• Chunichi Shimbun


Nagano Prefecture applies a de-icing compound to its roads to prevent them from freezing over in winter, but the substance may be endangering wild deer by luring them to busy routes to feed on the salt it contains.

“The compound is an easily accessible source of salt for deer, and more of them are wandering onto roads to lap it up,” said Manabu Miyazaki, 62, who has photographed such behavior.

The de-icing compound, which is made from sodium chloride or calcium chloride and other chemicals, has been in use nationwide since the 1980s.

It was introduced to stop drivers with studded snow tires from kicking up asphalt dust on dry roads in winter, causing air pollution.

Nagano sprayed its prefectural and national roads with 21,000 tons of the compound in fiscal 2010, while Gifu Prefecture used around 6,500 tons the same year.

Herbivores, such as deer, usually search for mineral nutrients, including salt, in natural deposits on mountainsides, but mineral licks are limited in some of the areas they populate. Hunters use salt to lure deer within range.

Last year, it occurred to Miyazaki that water containing the de-icing compound might be accumulating under elevated sections of the Chuo Expressway and that deer may be feeding off it. To test his theory, he set up a sensor-equipped camera under a stretch of the expressway in Iijimamachi, Nagano Prefecture, in December.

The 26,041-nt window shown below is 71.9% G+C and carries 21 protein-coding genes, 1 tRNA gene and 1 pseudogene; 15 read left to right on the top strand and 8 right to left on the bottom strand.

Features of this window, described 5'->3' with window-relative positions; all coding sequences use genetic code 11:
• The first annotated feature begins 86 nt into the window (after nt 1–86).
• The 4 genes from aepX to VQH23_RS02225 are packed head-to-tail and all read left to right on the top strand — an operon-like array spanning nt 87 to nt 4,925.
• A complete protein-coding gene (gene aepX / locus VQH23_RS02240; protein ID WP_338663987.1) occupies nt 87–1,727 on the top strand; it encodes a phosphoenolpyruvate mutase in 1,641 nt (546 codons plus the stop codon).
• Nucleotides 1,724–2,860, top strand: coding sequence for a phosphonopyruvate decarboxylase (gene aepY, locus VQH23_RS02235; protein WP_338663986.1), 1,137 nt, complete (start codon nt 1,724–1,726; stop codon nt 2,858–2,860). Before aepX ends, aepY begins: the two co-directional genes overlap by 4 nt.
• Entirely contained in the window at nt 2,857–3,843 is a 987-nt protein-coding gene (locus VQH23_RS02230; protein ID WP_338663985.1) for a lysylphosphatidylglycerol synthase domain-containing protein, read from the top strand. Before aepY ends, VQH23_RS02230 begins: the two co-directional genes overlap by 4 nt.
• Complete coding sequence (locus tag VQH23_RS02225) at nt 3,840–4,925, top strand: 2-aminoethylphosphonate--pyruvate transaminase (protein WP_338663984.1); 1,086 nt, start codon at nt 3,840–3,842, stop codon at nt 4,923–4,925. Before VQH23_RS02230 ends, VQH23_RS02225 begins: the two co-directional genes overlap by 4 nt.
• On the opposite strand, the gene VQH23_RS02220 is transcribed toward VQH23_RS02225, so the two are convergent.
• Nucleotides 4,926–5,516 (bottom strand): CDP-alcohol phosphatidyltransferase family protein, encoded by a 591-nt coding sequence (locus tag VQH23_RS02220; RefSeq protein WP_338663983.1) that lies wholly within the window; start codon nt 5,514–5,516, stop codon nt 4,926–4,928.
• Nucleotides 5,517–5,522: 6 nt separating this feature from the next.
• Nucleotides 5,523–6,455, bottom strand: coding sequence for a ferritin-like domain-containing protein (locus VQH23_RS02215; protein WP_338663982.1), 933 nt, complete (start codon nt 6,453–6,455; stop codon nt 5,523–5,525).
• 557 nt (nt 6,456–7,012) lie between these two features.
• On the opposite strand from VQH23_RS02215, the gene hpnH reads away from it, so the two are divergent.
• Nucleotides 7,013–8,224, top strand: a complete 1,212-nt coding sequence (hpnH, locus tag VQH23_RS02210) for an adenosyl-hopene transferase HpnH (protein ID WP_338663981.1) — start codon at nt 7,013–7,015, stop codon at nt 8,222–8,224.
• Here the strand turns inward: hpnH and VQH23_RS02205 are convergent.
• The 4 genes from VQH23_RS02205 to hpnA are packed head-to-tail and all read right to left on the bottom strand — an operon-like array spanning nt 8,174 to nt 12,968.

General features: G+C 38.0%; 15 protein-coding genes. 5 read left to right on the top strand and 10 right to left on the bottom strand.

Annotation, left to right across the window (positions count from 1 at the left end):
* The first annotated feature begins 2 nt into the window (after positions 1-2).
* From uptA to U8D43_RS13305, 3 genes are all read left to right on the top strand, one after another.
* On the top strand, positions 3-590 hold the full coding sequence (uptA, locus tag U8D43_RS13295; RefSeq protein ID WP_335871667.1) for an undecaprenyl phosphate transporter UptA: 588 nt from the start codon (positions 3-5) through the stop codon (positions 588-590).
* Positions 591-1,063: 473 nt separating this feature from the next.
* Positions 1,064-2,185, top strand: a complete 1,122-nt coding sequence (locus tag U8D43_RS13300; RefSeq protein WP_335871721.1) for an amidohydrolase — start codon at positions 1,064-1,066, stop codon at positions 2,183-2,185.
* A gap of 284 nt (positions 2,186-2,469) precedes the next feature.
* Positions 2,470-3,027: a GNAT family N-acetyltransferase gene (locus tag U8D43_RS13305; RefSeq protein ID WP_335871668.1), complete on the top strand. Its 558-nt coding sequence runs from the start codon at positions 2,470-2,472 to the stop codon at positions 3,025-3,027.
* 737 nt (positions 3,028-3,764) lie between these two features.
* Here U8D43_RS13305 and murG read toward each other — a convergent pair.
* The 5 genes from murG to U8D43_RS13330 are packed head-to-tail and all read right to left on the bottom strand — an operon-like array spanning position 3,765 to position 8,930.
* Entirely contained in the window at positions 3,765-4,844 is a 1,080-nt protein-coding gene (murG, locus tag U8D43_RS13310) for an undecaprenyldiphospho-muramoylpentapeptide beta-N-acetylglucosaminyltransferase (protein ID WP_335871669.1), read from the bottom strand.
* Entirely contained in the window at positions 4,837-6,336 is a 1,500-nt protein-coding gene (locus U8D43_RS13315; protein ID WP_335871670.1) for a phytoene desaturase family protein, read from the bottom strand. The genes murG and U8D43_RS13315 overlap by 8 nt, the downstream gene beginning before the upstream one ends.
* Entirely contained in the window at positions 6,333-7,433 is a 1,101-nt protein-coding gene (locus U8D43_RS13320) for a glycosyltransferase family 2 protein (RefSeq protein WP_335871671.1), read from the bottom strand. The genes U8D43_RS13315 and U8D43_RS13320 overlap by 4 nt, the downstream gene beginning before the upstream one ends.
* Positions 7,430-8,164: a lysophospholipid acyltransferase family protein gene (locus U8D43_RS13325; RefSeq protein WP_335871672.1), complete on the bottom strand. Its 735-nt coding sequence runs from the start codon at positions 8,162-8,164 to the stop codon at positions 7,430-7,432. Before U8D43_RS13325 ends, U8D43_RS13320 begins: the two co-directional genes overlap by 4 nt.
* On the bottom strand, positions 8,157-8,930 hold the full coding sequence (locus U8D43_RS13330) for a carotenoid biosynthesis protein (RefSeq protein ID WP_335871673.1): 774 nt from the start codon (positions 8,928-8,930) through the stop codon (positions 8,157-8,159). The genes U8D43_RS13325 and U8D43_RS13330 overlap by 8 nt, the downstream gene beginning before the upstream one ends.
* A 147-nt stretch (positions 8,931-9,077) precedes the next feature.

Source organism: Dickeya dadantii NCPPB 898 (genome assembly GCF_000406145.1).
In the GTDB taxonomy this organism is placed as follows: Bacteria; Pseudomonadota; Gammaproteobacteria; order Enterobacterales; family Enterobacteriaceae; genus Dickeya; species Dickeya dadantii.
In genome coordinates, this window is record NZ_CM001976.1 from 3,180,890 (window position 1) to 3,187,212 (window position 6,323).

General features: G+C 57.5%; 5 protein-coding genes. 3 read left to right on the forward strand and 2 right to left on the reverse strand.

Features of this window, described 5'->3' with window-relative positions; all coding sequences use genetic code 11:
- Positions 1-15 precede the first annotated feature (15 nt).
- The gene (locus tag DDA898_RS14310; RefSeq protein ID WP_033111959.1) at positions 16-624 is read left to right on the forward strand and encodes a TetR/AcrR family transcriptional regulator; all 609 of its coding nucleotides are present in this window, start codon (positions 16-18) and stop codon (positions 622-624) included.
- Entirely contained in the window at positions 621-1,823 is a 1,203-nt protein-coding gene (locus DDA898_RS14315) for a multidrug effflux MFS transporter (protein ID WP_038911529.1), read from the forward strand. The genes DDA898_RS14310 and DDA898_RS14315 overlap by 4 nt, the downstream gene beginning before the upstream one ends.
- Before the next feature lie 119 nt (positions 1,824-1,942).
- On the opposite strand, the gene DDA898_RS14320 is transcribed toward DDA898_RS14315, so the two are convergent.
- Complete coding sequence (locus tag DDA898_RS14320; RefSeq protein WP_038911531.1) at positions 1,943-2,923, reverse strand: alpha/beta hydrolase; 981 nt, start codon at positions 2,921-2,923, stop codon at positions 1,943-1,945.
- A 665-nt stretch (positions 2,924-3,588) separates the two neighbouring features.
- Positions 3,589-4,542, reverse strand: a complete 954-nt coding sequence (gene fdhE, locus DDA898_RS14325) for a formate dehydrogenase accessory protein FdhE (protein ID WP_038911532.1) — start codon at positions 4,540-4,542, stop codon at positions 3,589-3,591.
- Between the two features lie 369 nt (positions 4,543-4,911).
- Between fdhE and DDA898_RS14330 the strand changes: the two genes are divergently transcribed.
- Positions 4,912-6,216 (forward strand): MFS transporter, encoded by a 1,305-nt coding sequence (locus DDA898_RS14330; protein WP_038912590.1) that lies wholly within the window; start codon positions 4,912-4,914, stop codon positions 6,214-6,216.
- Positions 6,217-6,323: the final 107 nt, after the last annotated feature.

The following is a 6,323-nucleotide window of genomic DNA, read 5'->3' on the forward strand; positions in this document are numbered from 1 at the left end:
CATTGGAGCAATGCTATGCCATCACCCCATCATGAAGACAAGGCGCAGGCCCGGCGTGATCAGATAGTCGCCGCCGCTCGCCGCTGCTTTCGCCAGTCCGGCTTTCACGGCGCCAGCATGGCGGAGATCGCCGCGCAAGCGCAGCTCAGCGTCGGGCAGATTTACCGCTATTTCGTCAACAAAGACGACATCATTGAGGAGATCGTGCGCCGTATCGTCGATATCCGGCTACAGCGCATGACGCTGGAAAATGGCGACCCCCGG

The first two months were fruitless, but in February the camera captured images of a group of deer lapping up the crystallized salt.

“The experiment confirms that deer gather to feed on the compound’s salt,” said Akihiko Naniwa, an official at Hokkaido University’s Field Science Center for Northern Biosphere.

“So it is possible that it can lure wild animals to roads closer to towns,” where they are at greater risk from busier traffic, he warned.

Miyazaki also voiced concerns about the standard de-icing method, and called on local governments to scale down their application of the compound.

But a prefectural official in Nagano dismissed his claims.

“We believe the compound’s influence on the environment is minimal, and as we don’t have any substitute we will continue to use it in future,” the official said.

This section, appearing Saturdays, features topics and issues from the Chubu region covered by the Chunichi Shimbun. The original article was published April 7.

In a time of both misinformation and too much information, quality journalism is more crucial than ever.
By subscribing, you can help us get the story right.